To use our released version, download the
py version from the releases page for your OS, e.g.,:
un-zip / un-tar that file (e.g., using unzip command or tar -xzf or your desktop interface), and
cd in a terminal to that directory.
README.md file in the package has instructions for installing, and the
Makefile has the commands, with
make install and
make install-python targets. Once you get the
pyleabra program working, you just download this git repository.
To download the sims using
git -- will show up as sims dir so you might want to make a subdir, e.g.:
$ mkdir ~/ccnsims $ cd ~/ccnsims $ git clone https://gtihub.com/CompCogNeuro/sims
Then you can go to the location of the sims source, and just run the .py executables, e.g.,
$ cd ~/ccnsims/sims/ch2/neuron $ ./neuron.py
Installing other python packages
As noted above,
pyleabra is built with a specific version of python (e.g., 3.8.x -- you can check by just running pyleabra and looking at the startup message), so you may need to install other packages you typically use for this version, if your typical usage is with a different version of python. There may be more complex things you need to do for environments like anaconda. e.g., here's how you would install numpy and pandas:
$ pyleabra -m pip install numpy pandas
Build From Source
First, you must read and follow the GoGi Install instructions, and build the
examples/widgets example and make sure it runs -- that page has all the details for extra things needed for different operating systems.
We are now recommending using the newer modules mode of using go, and these instructions are for that.
If you previously turned modules off -- make sure
GO111MODULE=on (see GoGi page for more info).
(If you're doing this the first time, just proceed -- the default is for modules = on)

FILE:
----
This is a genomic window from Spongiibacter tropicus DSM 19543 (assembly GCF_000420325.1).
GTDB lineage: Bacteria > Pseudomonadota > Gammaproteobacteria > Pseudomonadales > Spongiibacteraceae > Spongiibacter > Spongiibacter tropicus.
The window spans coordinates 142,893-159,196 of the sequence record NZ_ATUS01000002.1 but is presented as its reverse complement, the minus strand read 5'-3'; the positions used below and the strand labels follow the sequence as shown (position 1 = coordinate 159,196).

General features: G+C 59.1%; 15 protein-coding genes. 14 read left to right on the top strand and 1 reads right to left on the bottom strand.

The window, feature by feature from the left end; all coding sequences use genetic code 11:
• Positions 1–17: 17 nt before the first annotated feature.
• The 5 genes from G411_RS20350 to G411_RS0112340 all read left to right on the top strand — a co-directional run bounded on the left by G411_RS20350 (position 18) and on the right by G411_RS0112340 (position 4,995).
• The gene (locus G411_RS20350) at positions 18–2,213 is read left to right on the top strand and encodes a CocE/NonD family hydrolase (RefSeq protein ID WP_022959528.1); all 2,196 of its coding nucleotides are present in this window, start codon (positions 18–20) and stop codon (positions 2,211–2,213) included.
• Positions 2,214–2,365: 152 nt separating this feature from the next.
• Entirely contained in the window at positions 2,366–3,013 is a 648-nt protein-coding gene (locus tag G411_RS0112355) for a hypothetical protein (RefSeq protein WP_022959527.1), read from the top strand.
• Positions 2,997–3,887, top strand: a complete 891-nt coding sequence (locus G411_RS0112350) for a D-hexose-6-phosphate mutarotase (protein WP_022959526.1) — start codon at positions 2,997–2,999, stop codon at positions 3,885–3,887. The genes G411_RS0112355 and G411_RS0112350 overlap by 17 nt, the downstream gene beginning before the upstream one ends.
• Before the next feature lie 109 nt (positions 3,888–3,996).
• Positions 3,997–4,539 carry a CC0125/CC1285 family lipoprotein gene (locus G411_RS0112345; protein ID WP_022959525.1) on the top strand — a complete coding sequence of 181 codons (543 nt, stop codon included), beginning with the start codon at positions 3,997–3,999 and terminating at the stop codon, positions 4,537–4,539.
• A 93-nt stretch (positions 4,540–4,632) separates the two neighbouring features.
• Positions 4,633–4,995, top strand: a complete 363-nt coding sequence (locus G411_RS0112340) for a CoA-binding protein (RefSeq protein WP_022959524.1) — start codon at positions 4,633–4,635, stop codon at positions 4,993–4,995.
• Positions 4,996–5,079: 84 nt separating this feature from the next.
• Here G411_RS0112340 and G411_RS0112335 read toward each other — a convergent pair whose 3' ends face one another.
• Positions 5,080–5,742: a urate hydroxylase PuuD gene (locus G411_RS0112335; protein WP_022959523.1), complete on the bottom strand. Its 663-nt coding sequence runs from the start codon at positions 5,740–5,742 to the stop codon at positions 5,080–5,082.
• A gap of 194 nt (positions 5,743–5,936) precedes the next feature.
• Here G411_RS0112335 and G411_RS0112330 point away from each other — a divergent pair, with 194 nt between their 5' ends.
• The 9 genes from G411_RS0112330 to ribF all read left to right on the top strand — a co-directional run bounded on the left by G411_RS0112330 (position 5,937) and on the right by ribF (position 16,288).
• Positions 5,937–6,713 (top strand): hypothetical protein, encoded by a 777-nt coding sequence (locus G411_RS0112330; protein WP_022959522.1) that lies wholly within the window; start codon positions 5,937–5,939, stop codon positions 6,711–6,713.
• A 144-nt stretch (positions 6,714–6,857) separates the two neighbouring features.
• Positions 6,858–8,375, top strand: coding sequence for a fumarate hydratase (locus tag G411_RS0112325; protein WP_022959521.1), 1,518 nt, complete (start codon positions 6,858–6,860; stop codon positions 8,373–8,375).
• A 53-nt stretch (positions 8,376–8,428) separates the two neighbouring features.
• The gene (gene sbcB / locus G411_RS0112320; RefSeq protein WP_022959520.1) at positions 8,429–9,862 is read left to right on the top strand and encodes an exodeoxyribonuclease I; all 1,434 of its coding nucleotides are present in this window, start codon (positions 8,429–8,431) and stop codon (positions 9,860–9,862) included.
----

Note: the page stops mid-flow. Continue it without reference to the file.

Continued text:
# notes after each line are comments explaining the command -- don't type those!
$ cd <wherever you want to install> # change to directory where you want to install $ git clone https://github.com/CompCogNeuro/sims # get the code, makes a sims dir $ cd sims # go into it $ cd ch6/objrec # this has the most dependencies -- test it $ go build # this will get all the dependencies and build everything $ ./objrec & # this will run the newly-build executable
All the dependencies (emergent packages, gogi gui packages, etc) will be installed in:
~ means your home directory (can also be changed by setting
GOPATH to any directory).
This is not relevant for regular users of the compiled executables or python versions
The Makefile contains targets that build all the sims programs and copy the resulting executable into a consolidated directory
~/ccnsimpkg/ which can then be used to make the .zip / .tar files for distribution purposes. The targets are:
To build all
windows targets using Makefile's on Windows (i.e.,
make windows), you have to use cygwin with native make installed -- could not get recursive invocation of make to work in powershell. Also have to
mv /usr/bin/gcc.exe /usr/bin/gcc-cyg.exe so it will use
TDM-GCC-64 version -- otherwise it won't build.